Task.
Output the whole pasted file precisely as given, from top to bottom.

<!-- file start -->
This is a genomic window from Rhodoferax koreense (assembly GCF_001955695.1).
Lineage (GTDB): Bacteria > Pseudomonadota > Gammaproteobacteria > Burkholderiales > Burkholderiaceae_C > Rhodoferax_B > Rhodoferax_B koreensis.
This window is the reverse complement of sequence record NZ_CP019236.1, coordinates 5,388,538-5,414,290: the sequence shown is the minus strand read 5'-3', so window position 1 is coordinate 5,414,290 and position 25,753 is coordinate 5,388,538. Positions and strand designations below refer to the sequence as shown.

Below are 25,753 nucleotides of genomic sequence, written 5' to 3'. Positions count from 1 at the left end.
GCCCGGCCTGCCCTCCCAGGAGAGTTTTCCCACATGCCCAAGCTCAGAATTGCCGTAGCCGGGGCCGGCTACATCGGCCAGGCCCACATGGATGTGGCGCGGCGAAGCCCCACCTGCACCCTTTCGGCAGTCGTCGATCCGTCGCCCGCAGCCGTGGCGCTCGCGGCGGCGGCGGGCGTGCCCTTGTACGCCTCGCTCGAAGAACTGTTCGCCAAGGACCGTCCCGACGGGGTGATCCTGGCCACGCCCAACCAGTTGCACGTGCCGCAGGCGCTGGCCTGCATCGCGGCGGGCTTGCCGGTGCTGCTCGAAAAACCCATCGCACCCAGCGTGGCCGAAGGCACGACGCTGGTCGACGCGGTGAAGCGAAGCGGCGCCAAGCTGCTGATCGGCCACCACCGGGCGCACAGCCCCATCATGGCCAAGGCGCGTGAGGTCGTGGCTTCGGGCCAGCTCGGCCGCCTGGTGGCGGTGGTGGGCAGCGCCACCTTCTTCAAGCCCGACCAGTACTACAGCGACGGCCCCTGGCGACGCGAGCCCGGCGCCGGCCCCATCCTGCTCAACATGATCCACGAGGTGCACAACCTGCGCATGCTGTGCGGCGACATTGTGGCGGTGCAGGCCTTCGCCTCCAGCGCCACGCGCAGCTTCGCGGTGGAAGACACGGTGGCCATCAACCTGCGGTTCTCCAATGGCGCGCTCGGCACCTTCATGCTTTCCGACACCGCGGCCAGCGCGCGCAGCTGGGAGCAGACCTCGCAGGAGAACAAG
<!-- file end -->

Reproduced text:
This is a genomic window from Rhodoferax koreense (assembly GCF_001955695.1).
Lineage (GTDB): Bacteria > Pseudomonadota > Gammaproteobacteria > Burkholderiales > Burkholderiaceae_C > Rhodoferax_B > Rhodoferax_B koreensis.
This window is the reverse complement of sequence record NZ_CP019236.1, coordinates 5,388,538-5,414,290: the sequence shown is the minus strand read 5'-3', so window position 1 is coordinate 5,414,290 and position 25,753 is coordinate 5,388,538. Positions and strand designations below refer to the sequence as shown.

Below are 25,753 nucleotides of genomic sequence, written 5' to 3'. Positions count from 1 at the left end.
GCCCGGCCTGCCCTCCCAGGAGAGTTTTCCCACATGCCCAAGCTCAGAATTGCCGTAGCCGGGGCCGGCTACATCGGCCAGGCCCACATGGATGTGGCGCGGCGAAGCCCCACCTGCACCCTTTCGGCAGTCGTCGATCCGTCGCCCGCAGCCGTGGCGCTCGCGGCGGCGGCGGGCGTGCCCTTGTACGCCTCGCTCGAAGAACTGTTCGCCAAGGACCGTCCCGACGGGGTGATCCTGGCCACGCCCAACCAGTTGCACGTGCCGCAGGCGCTGGCCTGCATCGCGGCGGGCTTGCCGGTGCTGCTCGAAAAACCCATCGCACCCAGCGTGGCCGAAGGCACGACGCTGGTCGACGCGGTGAAGCGAAGCGGCGCCAAGCTGCTGATCGGCCACCACCGGGCGCACAGCCCCATCATGGCCAAGGCGCGTGAGGTCGTGGCTTCGGGCCAGCTCGGCCGCCTGGTGGCGGTGGTGGGCAGCGCCACCTTCTTCAAGCCCGACCAGTACTACAGCGACGGCCCCTGGCGACGCGAGCCCGGCGCCGGCCCCATCCTGCTCAACATGATCCACGAGGTGCACAACCTGCGCATGCTGTGCGGCGACATTGTGGCGGTGCAGGCCTTCGCCTCCAGCGCCACGCGCAGCTTCGCGGTGGAAGACACGGTGGCCATCAACCTGCGGTTCTCCAATGGCGCGCTCGGCACCTTCATGCTTTCCGACACCGCGGCCAGCGCGCGCAGCTGGGAGCAGACCTCGCAGGAGAACAAG